In the book to accompany his documentary film, New Town Utopia, Ken Worpole writes that there was no arts culture in the town. I might not have had the freedom to run the centre how I would have liked (the Town Manager at one time wanted me to promote all-in wrestling, but I desisted). I did however give creative freedom to anyone who wanted to use our facilities even if that meant me being castigated in the council chamber for doing so. I had nothing to lose, only my reputation.

It’s a condition of working in the arts in local government that you don’t see their oddness at the time.

The theatre became the home for the Royal Ballet’s touring theatre, Ballet for All, under the direction of Peter Brinson, and this together with other ballet performances and the occasional foreign films of international ballet performances, meant that audiences were kept happy with our high-end culture as well as everyday events to satisfy the needs of most. I am not aware that anyone was kept out by an uninteresting programme. In addition, we had plays from London’s West-End, the TV puppet Sooty was firm favourite with young children, Jazz was represented by the American Oscar Peterson Trio, the Teddy Wilson Quintet, the Modern Jazz Quartet and our home-grown jazz with the Stan Tracy Quartet, Ken Colyer’s Jazzmen, the Tubby Hayes Quartet and the Humphrey Lyttleton Band. Jazz was very popular in the late sixties. Classical music was represented by the English Chamber Orchestra, Pisa Opera Group, Heather Gould, John Williams, the Wickford Festival Orchestra and the Basildon Amateur Operatic Society to name but a few.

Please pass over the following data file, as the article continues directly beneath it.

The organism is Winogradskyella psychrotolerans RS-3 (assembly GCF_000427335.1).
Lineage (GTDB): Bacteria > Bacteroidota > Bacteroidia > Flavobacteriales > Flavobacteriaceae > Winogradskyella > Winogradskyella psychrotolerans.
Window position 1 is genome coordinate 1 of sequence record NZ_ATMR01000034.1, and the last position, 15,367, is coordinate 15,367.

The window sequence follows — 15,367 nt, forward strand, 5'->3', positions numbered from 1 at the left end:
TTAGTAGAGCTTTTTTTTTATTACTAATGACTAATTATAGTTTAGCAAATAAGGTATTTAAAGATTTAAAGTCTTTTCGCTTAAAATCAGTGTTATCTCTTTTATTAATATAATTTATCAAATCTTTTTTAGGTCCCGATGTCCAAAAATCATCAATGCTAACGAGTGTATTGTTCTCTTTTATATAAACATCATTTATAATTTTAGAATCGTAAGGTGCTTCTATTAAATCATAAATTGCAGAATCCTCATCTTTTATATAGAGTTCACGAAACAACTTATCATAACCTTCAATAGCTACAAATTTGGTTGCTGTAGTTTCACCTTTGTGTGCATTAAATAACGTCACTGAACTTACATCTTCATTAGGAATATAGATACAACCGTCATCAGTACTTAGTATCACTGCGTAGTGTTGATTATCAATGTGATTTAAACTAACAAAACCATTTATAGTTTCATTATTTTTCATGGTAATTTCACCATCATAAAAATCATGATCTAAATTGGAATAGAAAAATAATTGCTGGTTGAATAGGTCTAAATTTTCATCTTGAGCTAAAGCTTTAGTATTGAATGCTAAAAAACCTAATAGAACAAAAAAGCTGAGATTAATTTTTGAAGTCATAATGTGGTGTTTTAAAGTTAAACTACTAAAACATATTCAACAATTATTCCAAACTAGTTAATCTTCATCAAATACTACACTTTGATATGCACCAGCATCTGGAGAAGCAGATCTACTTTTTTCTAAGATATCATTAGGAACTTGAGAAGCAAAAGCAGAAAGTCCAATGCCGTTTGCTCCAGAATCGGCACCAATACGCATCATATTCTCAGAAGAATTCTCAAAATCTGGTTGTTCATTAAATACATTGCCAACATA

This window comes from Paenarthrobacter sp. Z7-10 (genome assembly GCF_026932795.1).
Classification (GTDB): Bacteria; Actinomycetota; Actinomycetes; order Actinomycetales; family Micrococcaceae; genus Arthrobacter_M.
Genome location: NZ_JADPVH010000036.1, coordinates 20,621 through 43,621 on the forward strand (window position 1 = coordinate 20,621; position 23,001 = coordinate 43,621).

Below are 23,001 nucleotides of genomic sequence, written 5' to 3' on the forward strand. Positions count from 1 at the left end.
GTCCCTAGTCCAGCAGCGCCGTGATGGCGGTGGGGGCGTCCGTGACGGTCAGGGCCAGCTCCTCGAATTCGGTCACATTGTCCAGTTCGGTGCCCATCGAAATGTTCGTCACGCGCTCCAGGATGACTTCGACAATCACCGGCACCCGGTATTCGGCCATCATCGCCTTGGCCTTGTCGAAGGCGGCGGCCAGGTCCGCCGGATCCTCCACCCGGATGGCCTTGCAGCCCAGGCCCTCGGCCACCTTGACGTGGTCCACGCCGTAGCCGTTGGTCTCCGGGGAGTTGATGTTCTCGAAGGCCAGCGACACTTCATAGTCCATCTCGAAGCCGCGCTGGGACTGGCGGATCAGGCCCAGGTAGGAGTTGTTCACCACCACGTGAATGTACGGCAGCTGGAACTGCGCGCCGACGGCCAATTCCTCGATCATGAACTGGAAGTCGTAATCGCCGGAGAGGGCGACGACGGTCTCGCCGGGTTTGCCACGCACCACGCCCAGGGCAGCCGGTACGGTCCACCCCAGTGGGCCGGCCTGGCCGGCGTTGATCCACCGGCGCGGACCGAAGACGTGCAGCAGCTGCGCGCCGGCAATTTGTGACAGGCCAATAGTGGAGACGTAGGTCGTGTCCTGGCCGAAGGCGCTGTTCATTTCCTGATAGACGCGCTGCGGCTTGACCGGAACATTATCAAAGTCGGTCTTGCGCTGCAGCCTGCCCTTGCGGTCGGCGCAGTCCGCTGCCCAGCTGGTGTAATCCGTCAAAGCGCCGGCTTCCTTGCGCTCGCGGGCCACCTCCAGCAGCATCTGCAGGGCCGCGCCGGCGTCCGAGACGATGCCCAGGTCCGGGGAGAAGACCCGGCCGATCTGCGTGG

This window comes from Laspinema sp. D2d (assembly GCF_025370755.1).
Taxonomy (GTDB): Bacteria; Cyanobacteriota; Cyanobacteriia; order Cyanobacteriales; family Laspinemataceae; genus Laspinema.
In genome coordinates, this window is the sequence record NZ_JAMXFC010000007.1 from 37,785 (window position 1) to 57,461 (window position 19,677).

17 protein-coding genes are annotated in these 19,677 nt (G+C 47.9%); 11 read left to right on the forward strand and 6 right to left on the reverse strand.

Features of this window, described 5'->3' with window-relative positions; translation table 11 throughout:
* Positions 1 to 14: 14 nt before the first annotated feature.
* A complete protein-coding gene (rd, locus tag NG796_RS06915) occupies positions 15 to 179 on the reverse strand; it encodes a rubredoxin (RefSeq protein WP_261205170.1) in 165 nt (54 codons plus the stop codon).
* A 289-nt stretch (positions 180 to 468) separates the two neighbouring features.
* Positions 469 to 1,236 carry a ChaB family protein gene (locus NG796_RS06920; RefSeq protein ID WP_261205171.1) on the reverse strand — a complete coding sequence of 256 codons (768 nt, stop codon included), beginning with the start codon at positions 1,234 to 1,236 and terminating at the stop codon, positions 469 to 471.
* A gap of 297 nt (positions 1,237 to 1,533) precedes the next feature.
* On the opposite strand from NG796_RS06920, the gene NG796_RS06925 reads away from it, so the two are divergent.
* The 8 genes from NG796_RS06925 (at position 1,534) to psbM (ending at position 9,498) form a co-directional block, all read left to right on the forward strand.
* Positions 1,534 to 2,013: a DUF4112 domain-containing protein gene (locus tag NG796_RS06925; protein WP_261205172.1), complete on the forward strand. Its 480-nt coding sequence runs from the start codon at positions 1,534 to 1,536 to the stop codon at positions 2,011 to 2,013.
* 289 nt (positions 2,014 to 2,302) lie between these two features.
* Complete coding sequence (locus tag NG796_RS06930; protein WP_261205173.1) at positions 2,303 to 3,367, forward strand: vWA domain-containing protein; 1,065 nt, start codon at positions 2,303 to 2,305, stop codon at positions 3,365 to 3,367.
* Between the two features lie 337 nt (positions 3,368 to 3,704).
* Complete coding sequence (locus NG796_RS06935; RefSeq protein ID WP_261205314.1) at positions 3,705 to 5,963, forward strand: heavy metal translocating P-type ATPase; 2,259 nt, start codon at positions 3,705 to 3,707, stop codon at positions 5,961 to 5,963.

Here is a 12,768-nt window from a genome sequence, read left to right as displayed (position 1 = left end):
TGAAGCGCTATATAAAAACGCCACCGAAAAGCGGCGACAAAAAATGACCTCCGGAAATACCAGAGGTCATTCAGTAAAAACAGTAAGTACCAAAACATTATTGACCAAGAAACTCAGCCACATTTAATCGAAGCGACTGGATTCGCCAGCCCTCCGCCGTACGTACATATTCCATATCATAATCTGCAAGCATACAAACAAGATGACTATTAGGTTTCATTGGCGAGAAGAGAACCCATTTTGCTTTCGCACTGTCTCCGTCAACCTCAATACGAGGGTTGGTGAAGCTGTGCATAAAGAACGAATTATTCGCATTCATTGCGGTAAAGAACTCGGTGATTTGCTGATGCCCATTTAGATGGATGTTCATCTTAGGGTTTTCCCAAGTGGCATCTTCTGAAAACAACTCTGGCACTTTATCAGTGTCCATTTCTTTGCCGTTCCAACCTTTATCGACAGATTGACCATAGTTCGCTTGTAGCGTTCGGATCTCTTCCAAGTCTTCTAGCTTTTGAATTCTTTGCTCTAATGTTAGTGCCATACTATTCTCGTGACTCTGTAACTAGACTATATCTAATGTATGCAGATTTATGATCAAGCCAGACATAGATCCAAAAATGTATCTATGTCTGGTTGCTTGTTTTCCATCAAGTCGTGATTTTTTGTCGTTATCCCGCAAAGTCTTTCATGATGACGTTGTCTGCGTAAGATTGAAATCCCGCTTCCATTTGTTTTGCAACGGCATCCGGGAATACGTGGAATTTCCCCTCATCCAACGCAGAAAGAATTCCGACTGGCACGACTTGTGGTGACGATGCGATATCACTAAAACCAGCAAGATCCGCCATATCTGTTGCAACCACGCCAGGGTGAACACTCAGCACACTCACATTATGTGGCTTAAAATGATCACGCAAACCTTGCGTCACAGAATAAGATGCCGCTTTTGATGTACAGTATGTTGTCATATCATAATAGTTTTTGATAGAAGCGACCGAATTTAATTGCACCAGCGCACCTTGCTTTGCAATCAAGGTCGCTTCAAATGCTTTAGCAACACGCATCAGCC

But tragic events were unfolding with the forced removal of a painting depicting a motorcycle accident in which a real bra was attached to a painting, to which a councillor’s wife objected because of its realism and the fact that the artist had the temerity to use a dirty bra!

The second tragedy occurred when a well-known singer, songwriter became embroiled in an argument over his right to buy a drink from the membership bar and was eventually thrown out by the police, which left a feeling of uncertainty and fear in the air. His name was David Bowie. A few years on he composed ‘Heroes’, an inspirational anthem celebrating the heroism of ordinary people. This wasn’t a peaceful interlude for me, it was a dance between volcanoes. So, with a heavy heart, I decided to leave this much-respected building in 1972 to pursue a career in film.

It was not until I saw a screening of Chris Smith’s documentary New Town Utopia and read the accompanying book that I fully understood just what an impact the centre’s presence had on the local music, poetry, literature, drama, film, art and photographic scene, and how widespread this had become during the four years that I was in charge of its artistic policy. It is amazing now to think that in 2018 the Basildon Arts Centre was and still remains such a significant part of our heritage in the borough, 50 years on. The Basildon Arts Centre has now cemented its place in the history of the arts in south Essex- and, indeed, the country. Why, oh why, had it needed to be demolished?!